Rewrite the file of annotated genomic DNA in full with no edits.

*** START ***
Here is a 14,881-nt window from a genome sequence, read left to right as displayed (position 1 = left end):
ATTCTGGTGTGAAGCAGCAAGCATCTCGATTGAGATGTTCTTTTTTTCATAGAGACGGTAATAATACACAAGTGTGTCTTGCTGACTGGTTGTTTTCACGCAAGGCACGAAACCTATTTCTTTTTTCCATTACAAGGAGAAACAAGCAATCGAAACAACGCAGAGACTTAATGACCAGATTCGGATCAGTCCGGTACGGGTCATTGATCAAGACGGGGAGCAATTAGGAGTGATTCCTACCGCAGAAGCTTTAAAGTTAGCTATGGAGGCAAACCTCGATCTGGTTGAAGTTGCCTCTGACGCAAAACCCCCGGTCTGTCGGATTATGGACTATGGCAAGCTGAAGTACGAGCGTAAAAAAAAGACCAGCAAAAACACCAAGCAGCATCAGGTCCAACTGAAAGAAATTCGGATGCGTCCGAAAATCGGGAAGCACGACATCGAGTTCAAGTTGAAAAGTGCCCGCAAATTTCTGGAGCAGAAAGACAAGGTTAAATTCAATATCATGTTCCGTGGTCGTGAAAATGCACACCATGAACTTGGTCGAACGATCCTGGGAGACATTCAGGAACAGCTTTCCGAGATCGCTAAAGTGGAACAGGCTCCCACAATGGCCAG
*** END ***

Here is a 14,881-nt window from a genome sequence, read left to right as displayed (position 1 = left end):
ATTCTGGTGTGAAGCAGCAAGCATCTCGATTGAGATGTTCTTTTTTTCATAGAGACGGTAATAATACACAAGTGTGTCTTGCTGACTGGTTGTTTTCACGCAAGGCACGAAACCTATTTCTTTTTTCCATTACAAGGAGAAACAAGCAATCGAAACAACGCAGAGACTTAATGACCAGATTCGGATCAGTCCGGTACGGGTCATTGATCAAGACGGGGAGCAATTAGGAGTGATTCCTACCGCAGAAGCTTTAAAGTTAGCTATGGAGGCAAACCTCGATCTGGTTGAAGTTGCCTCTGACGCAAAACCCCCGGTCTGTCGGATTATGGACTATGGCAAGCTGAAGTACGAGCGTAAAAAAAAGACCAGCAAAAACACCAAGCAGCATCAGGTCCAACTGAAAGAAATTCGGATGCGTCCGAAAATCGGGAAGCACGACATCGAGTTCAAGTTGAAAAGTGCCCGCAAATTTCTGGAGCAGAAAGACAAGGTTAAATTCAATATCATGTTCCGTGGTCGTGAAAATGCACACCATGAACTTGGTCGAACGATCCTGGGAGACATTCAGGAACAGCTTTCCGAGATCGCTAAAGTGGAACAGGCTCCCACAATGGCCAG